Only two and a half hours from Tokyo, Nozawa Onsen is a snow resort like no other.
Whether visiting one of the thirteen public bathhouses (Onsen), hitting the uncrowded slopes for some pristine powder, or joining the locals forsake and soba, Nozawa offers a unique and charming Japanese village experience:
7.00 AM – RISE & SHINE
After a good nights sleep at one of the village’s many traditional ryokans or guesthouses, join the locals for an early morning onsen before searching out a breakfast spot to fuel up for the day and study the piste map.
If you are staying at a ryokan you will usually have local style breakfast included, for those after something closer to home head to Tanuki, serving french toast, eggs benedict and a great flat white!
Need to hire gear? Kawatatsu in the village is reasonably priced (from ¥5,000 all gear, per day), otherwise, avoid trekking with your gear and visit one of the hire shops on the mountain, such as Shirakaba (from ¥6,800 all gear, per day).
8.00 AM – PICK YOUR PISTE
You don’t want to miss first lift at 8:30 am, so it’s time to get your lift pass (¥4,800 per day). Access to the mountain is quick and easy with two gondolas (Nagasaka and Hikage) and 18 chairlifts.
With over 50km of slopes, beginners can choose from 16 green ‘easier’ runs, while those in search of something more challenging can check out the 15 orange ‘more difficult’ runs or the 13 ‘most difficult’ black runs.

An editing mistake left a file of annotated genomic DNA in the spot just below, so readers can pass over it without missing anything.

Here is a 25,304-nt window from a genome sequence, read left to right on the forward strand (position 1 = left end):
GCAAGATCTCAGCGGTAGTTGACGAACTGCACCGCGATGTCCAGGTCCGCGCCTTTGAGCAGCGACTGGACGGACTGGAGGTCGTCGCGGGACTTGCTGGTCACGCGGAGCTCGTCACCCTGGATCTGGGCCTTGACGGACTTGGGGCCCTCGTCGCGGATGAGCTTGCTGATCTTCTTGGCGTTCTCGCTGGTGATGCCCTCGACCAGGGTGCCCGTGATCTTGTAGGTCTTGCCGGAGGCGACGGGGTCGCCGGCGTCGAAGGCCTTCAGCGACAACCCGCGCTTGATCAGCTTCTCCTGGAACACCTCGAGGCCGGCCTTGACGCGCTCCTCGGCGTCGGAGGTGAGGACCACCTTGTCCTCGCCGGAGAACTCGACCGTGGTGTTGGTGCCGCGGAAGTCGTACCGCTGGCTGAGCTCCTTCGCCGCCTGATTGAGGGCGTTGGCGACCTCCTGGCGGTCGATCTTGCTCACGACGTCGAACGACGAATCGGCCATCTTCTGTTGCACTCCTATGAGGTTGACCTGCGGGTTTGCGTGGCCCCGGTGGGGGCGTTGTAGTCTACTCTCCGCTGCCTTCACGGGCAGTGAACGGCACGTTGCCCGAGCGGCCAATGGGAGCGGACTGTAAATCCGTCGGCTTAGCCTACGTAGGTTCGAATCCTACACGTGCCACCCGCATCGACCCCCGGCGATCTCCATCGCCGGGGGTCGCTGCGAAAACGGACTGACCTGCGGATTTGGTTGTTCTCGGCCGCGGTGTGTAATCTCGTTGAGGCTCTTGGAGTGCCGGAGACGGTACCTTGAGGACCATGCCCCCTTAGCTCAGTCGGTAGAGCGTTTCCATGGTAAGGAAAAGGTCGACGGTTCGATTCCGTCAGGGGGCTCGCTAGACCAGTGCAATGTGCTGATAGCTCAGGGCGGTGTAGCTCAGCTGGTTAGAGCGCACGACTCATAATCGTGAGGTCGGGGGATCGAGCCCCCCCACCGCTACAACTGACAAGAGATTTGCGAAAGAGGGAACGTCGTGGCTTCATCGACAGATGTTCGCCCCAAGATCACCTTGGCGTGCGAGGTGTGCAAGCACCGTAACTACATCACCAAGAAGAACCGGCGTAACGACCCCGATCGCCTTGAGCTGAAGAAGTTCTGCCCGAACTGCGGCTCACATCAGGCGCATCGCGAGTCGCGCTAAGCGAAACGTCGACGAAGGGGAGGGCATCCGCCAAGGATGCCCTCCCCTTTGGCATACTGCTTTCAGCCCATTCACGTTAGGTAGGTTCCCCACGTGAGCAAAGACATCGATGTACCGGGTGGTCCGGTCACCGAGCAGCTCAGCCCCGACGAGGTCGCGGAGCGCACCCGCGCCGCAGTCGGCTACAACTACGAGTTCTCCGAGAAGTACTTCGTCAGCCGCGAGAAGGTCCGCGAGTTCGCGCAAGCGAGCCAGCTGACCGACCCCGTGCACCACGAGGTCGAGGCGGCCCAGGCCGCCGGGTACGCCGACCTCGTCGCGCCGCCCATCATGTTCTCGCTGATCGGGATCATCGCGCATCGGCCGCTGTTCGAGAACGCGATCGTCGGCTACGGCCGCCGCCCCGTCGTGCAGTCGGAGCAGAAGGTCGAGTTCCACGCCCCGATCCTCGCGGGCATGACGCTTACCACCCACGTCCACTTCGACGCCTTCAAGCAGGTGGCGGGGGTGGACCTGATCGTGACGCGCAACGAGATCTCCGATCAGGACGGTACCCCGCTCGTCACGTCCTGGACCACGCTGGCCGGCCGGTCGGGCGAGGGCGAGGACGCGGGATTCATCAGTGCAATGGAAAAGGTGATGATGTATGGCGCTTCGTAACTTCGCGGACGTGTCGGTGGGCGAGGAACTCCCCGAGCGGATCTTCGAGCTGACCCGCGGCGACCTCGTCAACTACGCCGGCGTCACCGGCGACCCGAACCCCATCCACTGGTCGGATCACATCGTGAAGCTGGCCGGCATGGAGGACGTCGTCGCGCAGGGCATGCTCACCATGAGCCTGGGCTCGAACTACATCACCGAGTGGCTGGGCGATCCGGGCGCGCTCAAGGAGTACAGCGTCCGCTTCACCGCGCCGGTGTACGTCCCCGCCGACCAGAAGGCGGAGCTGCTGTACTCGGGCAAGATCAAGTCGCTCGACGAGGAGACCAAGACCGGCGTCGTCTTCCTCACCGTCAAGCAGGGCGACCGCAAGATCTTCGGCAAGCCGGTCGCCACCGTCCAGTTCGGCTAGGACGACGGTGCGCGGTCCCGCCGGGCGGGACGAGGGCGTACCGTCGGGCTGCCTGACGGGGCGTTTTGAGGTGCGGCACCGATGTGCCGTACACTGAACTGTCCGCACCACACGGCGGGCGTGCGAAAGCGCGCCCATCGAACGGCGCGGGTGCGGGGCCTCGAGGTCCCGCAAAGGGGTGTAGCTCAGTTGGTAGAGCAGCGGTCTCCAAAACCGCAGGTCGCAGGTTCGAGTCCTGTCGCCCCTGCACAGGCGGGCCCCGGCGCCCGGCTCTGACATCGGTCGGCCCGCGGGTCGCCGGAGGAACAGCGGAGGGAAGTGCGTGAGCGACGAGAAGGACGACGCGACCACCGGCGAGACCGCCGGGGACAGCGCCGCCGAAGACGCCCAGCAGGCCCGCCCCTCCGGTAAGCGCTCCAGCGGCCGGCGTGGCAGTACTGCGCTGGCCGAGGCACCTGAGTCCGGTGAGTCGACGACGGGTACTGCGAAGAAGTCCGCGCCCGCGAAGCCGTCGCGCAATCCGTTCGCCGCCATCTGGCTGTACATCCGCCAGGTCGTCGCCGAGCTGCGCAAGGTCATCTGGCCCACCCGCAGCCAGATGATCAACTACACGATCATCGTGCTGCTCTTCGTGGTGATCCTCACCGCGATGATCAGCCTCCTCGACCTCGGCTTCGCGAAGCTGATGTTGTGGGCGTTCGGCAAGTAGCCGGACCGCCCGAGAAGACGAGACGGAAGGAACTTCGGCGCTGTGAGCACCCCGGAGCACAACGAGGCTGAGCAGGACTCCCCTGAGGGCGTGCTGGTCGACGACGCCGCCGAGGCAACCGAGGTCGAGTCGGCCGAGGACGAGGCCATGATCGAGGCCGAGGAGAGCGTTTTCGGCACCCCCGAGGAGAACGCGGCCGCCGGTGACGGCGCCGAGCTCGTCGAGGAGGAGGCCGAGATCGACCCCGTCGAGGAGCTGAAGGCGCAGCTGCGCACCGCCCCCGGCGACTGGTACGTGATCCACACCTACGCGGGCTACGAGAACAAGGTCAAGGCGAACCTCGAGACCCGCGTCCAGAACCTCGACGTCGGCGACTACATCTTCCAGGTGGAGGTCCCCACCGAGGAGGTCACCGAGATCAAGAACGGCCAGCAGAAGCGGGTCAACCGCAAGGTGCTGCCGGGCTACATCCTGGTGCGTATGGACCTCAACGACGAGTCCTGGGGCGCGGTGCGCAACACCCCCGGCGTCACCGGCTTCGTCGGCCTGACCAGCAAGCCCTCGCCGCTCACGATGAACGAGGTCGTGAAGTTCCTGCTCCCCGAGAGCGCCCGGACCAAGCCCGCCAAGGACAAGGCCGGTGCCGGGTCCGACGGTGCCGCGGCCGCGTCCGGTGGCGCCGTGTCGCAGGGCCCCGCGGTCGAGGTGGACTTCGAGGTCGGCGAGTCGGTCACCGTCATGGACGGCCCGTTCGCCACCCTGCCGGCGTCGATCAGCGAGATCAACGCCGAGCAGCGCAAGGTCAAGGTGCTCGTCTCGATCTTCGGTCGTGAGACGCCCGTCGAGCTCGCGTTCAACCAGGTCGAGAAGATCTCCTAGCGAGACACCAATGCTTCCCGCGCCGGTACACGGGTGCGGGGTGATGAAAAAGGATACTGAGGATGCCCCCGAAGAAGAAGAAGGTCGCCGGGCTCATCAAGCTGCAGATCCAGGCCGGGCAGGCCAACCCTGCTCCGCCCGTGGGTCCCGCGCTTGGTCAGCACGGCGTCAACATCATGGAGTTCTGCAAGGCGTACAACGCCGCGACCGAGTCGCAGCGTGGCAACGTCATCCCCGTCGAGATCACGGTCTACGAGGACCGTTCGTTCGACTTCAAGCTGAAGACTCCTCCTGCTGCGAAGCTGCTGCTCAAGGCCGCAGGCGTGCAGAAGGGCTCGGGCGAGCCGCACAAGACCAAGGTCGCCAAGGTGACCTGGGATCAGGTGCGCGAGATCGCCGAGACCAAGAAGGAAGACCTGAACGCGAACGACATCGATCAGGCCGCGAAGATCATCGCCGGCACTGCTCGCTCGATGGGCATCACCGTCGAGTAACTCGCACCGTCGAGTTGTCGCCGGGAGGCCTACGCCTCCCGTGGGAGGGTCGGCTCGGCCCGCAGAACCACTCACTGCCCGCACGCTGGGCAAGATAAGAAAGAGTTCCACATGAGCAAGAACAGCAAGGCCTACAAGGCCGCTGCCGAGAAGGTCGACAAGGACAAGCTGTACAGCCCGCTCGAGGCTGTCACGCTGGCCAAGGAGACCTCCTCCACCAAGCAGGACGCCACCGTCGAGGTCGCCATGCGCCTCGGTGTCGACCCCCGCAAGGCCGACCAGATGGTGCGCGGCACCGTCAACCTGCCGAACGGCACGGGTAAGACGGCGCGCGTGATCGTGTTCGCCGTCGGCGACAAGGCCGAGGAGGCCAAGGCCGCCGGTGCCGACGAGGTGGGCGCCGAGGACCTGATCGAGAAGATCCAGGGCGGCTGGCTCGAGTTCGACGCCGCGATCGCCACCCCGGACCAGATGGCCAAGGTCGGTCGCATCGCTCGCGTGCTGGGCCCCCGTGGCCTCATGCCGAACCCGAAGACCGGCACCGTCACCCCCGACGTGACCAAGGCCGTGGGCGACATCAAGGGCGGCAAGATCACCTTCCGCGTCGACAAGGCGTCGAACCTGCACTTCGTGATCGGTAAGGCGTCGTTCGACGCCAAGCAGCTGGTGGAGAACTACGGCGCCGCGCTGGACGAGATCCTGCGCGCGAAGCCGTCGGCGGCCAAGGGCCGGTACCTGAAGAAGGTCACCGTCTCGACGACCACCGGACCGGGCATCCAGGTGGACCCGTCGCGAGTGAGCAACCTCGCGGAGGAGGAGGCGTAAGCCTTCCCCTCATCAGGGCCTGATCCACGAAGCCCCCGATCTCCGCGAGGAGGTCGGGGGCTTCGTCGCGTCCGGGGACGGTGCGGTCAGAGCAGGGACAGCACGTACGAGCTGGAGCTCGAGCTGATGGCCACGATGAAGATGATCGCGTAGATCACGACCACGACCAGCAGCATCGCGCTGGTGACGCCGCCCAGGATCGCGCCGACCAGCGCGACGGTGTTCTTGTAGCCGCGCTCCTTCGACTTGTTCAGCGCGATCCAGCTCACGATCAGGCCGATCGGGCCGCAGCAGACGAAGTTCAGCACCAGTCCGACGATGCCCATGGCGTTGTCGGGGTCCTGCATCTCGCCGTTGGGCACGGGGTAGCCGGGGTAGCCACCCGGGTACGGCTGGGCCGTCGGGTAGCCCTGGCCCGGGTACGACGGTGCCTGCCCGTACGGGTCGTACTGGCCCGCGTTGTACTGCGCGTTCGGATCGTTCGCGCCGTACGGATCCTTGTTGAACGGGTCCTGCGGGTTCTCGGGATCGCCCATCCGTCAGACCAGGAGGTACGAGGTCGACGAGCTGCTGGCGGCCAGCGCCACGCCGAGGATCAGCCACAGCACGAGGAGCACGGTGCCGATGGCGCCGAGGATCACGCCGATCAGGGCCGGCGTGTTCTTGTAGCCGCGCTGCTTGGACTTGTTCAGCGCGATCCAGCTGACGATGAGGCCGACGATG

10.30 AM – IT’S COFFEE TIME
Who knew that some of the best coffee in Japan can be found on the Nozawa slopes? St. Aton, named for Nozawa’s sister mountain in Austria, serves up steaming Allpress coffee at the base of the Hikage Gondola, to provide your mid-morning energy boost.
1.00 PM – REFUEL WITH KATSU CURRY
Improve your PB from the top to the bottom of Mount Kenashi? Survive the Schneider moguls? What better way to celebrate and refuel then with a steaming hot katsu curry of breaded chicken or pork. A great spot to check out is Panorama Buna House where you can watch skiers ride by while enjoying your meal.
4.00 PM – APRÉS SKI
It’s time to regroup with your buddies to share your shred stories, over a well deserved Kirin, at one of the mountains bars. The Schneider Hotel offers a great spot to watch the sun go down – just make sure you don’t miss the travelator which closes around 5:00 pm or else you’ll be trooping down in the snow!
5.00 PM – THE CALL OF THE ONSEN
As music pours into the streets every evening at 5:00 pm, you could be forgiven for thinking you’ve been transported to the mountains of Austria. This daily music actually signals the end of the workday and the perfect time for an onsen! A must-try is Oyu Onsen, the biggest bathhouse in the village. Don’t miss our guide on Onsen Etiquette.
7.00 PM – DINNER TIME
After a day ripping it up on the slopes you’ll be ready to indulge in some local specialties. Nozawa has something for everyone, try gyoza, ramen and sake in a box at Izakaya Sakai, amazing burgers and steaks at The Corner Steakhouse, and udon and soba noodles made from local spring water at Soba-dokoro Daemon.
Don’t let a closed door put you off trying small local establishments, a lit lantern outside the restaurant indicates it’s open.
9.30 PM – SAKE SESSIONS
Unlike many Japanese ski resorts (Niseko excluded), Nozawa has some nightlife. If you’re still standing after a full day on the slopes and a hearty meal, partake in a favourite national pastime with some karaoke at Heaven…Whitney anyone?!
11.00 PM – HIT THE HAY
It’s time to head home to rest your weary bones…ready to repeat it all again tomorrow!
What would you do with 24 hours in Japan?
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